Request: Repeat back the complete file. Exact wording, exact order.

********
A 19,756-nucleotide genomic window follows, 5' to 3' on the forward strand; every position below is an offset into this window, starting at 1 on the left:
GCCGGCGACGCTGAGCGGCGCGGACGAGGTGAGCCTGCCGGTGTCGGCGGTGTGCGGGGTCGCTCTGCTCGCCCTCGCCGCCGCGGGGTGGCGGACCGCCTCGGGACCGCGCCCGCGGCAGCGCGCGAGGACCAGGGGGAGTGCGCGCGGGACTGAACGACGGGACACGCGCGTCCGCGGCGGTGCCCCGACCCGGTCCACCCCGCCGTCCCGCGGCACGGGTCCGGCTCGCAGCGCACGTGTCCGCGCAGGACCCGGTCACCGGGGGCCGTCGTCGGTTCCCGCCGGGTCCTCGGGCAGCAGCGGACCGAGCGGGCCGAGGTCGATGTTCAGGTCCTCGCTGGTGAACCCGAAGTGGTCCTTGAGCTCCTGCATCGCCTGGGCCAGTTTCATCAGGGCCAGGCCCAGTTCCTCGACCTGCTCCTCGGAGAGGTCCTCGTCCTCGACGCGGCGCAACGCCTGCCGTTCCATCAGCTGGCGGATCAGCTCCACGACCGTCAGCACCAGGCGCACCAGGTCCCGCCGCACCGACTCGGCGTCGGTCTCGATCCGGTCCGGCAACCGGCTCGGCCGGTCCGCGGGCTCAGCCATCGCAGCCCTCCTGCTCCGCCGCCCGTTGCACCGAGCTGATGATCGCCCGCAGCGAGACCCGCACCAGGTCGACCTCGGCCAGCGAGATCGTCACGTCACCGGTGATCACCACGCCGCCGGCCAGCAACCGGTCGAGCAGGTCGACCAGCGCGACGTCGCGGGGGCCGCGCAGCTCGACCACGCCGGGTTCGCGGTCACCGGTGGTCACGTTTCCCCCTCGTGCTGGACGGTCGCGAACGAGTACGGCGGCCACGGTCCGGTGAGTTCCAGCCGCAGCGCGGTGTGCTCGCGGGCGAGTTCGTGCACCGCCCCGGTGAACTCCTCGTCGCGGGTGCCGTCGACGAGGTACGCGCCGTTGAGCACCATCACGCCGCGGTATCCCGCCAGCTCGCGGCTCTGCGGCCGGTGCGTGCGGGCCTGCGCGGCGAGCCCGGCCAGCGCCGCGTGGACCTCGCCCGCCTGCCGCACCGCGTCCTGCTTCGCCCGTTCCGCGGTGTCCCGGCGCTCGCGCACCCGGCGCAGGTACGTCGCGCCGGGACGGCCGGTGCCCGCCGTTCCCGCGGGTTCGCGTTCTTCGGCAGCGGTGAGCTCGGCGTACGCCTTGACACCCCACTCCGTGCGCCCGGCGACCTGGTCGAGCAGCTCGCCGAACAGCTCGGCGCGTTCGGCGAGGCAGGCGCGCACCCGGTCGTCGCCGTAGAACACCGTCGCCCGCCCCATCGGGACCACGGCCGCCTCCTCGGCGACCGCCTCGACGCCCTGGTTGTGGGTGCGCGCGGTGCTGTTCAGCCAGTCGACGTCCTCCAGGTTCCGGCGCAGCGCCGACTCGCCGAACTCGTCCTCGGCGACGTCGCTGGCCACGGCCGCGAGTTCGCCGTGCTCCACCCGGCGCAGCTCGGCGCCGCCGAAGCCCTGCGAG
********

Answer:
A 19,756-nucleotide genomic window follows, 5' to 3' on the forward strand; every position below is an offset into this window, starting at 1 on the left:
GCCGGCGACGCTGAGCGGCGCGGACGAGGTGAGCCTGCCGGTGTCGGCGGTGTGCGGGGTCGCTCTGCTCGCCCTCGCCGCCGCGGGGTGGCGGACCGCCTCGGGACCGCGCCCGCGGCAGCGCGCGAGGACCAGGGGGAGTGCGCGCGGGACTGAACGACGGGACACGCGCGTCCGCGGCGGTGCCCCGACCCGGTCCACCCCGCCGTCCCGCGGCACGGGTCCGGCTCGCAGCGCACGTGTCCGCGCAGGACCCGGTCACCGGGGGCCGTCGTCGGTTCCCGCCGGGTCCTCGGGCAGCAGCGGACCGAGCGGGCCGAGGTCGATGTTCAGGTCCTCGCTGGTGAACCCGAAGTGGTCCTTGAGCTCCTGCATCGCCTGGGCCAGTTTCATCAGGGCCAGGCCCAGTTCCTCGACCTGCTCCTCGGAGAGGTCCTCGTCCTCGACGCGGCGCAACGCCTGCCGTTCCATCAGCTGGCGGATCAGCTCCACGACCGTCAGCACCAGGCGCACCAGGTCCCGCCGCACCGACTCGGCGTCGGTCTCGATCCGGTCCGGCAACCGGCTCGGCCGGTCCGCGGGCTCAGCCATCGCAGCCCTCCTGCTCCGCCGCCCGTTGCACCGAGCTGATGATCGCCCGCAGCGAGACCCGCACCAGGTCGACCTCGGCCAGCGAGATCGTCACGTCACCGGTGATCACCACGCCGCCGGCCAGCAACCGGTCGAGCAGGTCGACCAGCGCGACGTCGCGGGGGCCGCGCAGCTCGACCACGCCGGGTTCGCGGTCACCGGTGGTCACGTTTCCCCCTCGTGCTGGACGGTCGCGAACGAGTACGGCGGCCACGGTCCGGTGAGTTCCAGCCGCAGCGCGGTGTGCTCGCGGGCGAGTTCGTGCACCGCCCCGGTGAACTCCTCGTCGCGGGTGCCGTCGACGAGGTACGCGCCGTTGAGCACCATCACGCCGCGGTATCCCGCCAGCTCGCGGCTCTGCGGCCGGTGCGTGCGGGCCTGCGCGGCGAGCCCGGCCAGCGCCGCGTGGACCTCGCCCGCCTGCCGCACCGCGTCCTGCTTCGCCCGTTCCGCGGTGTCCCGGCGCTCGCGCACCCGGCGCAGGTACGTCGCGCCGGGACGGCCGGTGCCCGCCGTTCCCGCGGGTTCGCGTTCTTCGGCAGCGGTGAGCTCGGCGTACGCCTTGACACCCCACTCCGTGCGCCCGGCGACCTGGTCGAGCAGCTCGCCGAACAGCTCGGCGCGTTCGGCGAGGCAGGCGCGCACCCGGTCGTCGCCGTAGAACACCGTCGCCCGCCCCATCGGGACCACGGCCGCCTCCTCGGCGACCGCCTCGACGCCCTGGTTGTGGGTGCGCGCGGTGCTGTTCAGCCAGTCGACGTCCTCCAGGTTCCGGCGCAGCGCCGACTCGCCGAACTCGTCCTCGGCGACGTCGCTGGCCACGGCCGCGAGTTCGCCGTGCTCCACCCGGCGCAGCTCGGCGCCGCCGAAGCCCTGCGAG